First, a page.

This three part plot was a bold way to structure the novel and even though it initially felt a little strange to leave one set of characters behind completely, it really paid off in the final climax of the novel as plots and conspiracies merge back together with both Suriia and humans now fighting for a common cause.

Overall, These Violent Nights is a dark, gritty and edgy adult fantasy novel which, as its title suggests, is packed with a ferocious wildness and complex, multi-layered plot. It’s most compelling element for me is how poignant the divide between Suriias and humans could so very easily be transposed into today’s real world issues: race, gender, vaxxed and unvaxxed… As my mind probably read way too deeply into that element of the story (too much Twitter doomscrolling!), the unsettling feeling which the novel invoked in me was exactly the type of vibe I was looking for after reading many fluffily-wrapped up happy endings.

Ultimately, underlying all of that segregation, revolution and warfare, These Violent Nights brings about an immensely memorable and strong group of characters to champion. Characters who overcome their personal issues and fight to craft out a world they truly believe in. A cast who sacrifice and compromise, who break down their barriers, who overcome their differences, all with the aim of trying to bring about a more understanding, hopeful and harmonious future for all… and that’s got to be something worth fighting for, isn’t it?


Why Should I Read This?

For a dystopian future Earth which could easily be reminiscent of today’s segregated societies.
For the intriguing design structure of the three-part narrative.
For an originally crafted fantasy world and magical beings.

Find out more about this book here:

Amazon | Waterstones | Goodreads | Author’s Website |

Connect with me here:

Twitter | Goodreads | Book Sloth: @thebiblioshelf | Email: thebiblioshelf@gmail.com

Biblioshelf Musings – All Our Hidden Gifts by Caroline O’Donoghue

Hello Bibliofriends!

This week’s Biblioshelf Musings is All Our Hidden Gifts by Caroline O’Donoghue. I would like to thank NetGalley and the publishers, Walker Books, for providing me with an e-ARC in exchange for my honest review.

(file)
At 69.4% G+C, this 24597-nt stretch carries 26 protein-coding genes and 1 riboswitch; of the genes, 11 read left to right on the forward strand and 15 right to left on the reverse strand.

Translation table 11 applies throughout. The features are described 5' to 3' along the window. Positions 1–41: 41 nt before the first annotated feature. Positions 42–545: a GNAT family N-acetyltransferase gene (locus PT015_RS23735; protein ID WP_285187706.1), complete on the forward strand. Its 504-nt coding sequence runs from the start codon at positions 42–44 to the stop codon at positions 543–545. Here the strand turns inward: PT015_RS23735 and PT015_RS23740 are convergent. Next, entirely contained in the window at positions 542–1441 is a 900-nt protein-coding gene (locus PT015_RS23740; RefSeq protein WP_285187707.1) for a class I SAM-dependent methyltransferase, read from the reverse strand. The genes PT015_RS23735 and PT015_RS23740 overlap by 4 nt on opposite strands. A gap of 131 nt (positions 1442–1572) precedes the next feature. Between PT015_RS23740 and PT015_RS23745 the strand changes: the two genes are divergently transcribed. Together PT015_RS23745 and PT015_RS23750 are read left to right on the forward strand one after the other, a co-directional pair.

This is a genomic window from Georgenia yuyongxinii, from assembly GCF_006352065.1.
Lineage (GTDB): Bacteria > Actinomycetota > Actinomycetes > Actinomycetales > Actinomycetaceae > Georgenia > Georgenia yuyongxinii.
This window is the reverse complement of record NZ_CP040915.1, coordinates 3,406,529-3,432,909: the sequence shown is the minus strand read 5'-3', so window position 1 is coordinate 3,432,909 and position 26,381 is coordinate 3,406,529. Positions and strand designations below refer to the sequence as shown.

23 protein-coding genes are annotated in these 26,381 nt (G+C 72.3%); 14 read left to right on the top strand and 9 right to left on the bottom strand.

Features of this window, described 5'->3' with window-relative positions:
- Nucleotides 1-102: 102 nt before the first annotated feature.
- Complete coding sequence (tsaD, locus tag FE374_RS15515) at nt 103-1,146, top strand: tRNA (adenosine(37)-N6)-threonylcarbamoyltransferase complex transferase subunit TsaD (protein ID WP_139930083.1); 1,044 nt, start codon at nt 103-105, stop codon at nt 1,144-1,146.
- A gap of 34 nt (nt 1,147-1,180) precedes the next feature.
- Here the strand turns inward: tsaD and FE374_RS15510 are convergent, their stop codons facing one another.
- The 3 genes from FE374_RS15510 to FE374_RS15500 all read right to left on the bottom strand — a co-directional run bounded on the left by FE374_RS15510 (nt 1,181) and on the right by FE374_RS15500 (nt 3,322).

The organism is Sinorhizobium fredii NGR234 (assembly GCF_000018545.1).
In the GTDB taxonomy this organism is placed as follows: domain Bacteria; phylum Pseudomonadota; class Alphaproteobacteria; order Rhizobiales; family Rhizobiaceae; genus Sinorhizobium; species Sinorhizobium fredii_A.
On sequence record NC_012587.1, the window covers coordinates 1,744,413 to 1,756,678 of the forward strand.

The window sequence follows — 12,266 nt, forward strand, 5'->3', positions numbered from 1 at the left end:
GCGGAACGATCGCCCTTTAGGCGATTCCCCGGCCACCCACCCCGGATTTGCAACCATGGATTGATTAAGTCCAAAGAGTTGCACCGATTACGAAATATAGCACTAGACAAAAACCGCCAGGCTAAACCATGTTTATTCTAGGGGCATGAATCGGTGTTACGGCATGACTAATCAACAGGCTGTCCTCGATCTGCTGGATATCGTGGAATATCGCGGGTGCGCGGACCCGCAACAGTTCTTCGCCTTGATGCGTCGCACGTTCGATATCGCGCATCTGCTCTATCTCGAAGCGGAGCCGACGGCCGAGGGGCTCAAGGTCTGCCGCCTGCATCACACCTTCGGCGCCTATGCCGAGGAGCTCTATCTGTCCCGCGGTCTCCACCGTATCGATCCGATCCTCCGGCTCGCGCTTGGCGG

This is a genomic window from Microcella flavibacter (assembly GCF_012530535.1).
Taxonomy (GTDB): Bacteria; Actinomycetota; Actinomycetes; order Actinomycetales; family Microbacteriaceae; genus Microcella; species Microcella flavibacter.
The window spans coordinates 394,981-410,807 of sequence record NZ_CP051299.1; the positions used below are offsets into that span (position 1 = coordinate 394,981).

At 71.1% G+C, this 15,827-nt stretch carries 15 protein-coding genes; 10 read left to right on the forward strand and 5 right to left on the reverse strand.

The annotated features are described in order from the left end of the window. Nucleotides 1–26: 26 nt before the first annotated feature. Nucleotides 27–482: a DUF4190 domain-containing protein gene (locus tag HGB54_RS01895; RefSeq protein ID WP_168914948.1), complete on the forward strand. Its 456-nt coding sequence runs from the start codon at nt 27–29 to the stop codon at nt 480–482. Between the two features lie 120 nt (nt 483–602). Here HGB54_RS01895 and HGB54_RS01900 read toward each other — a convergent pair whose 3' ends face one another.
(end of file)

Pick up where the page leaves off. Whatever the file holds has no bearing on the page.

This book completely had me at the word ‘tarot’. I’ve always been intrigued by the art and origins of tarot reading so having a spooky deck of cards as the centrepiece for a novel really hooked me into the story and seemed quite different to other tropes/plot drivers that I’ve read about recently. Combined with a diverse band of main characters and set against a backdrop of Irish politics, this YA novel gave me plenty to enjoy.


Book: All Our Hidden Gifts by Caroline O’Donoghue
Genre: Teens / YA
Publication Date: 27th May 2021
Publisher: Walker Books
Pages: 304
Rating: 📚📚📚📖

Synopsis (from Goodreads)

Maeve Chambers doesn’t have much going for her. Not only does she feel like the sole idiot in a family of geniuses, she managed to drive away her best friend Lily a year ago. But when she finds a pack of dusty old tarot cards at school, and begins to give scarily accurate readings to the girls in her class, she realizes she’s found her gift at last. Things are looking up – until she discovers a strange card in the deck that definitely shouldn’t be there. And two days after she convinces her ex-best friend to have a reading, Lily disappears.

Can Maeve, her new friend Fiona and Lily’s brother Roe find her? And will their special talents be enough to bring Lily back, before she’s gone for good?

My Musings

All Our Hidden Gifts centres around our main character Maeve who finds a mysterious deck of tarot cards (along with a working cassette walkman) whilst she’s on detention at her all-girls Catholic school St. Bernadettes. For someone who isn’t that academic, Maeve finds it surprising easily to grasp the rules of tarot reading and begins hosting sessions for the girls at her school. Upon the strange appearance of an eerie ‘Housekeeper’ card and the mysterious vanishing of her former best friend Lily, Maeve embarks on a journey with sidekicks Roe and Fiona to try and solve the mystery of Lily’s disappearance. On their way, they uncover peculiar happenings in their small Irish town and get drawn into the conflicting politics of religion, pride and magic.

I loved the presence of the tarot cards as a key driver in this novel – I’ve always had some kind of magical fascination with them and the way the peculiar Housekeeper card has such an impact on Maeve’s life was gripping, I’m just so pleased that I haven’t found a Housekeeper card in my own tarot deck because that would definitely freak me out!

Maeve is such a young and honest lead. Whilst some of her choices are a little naive or questionable, particularly friendship-wise, I like the honesty in which she confronts her actions. Caroline’s portrayal of Maeve seems so authentic to that young, teenage girl going-through-the-motions-of-high-school that I really bought into her as a character and as someone who also went to an all-girls school.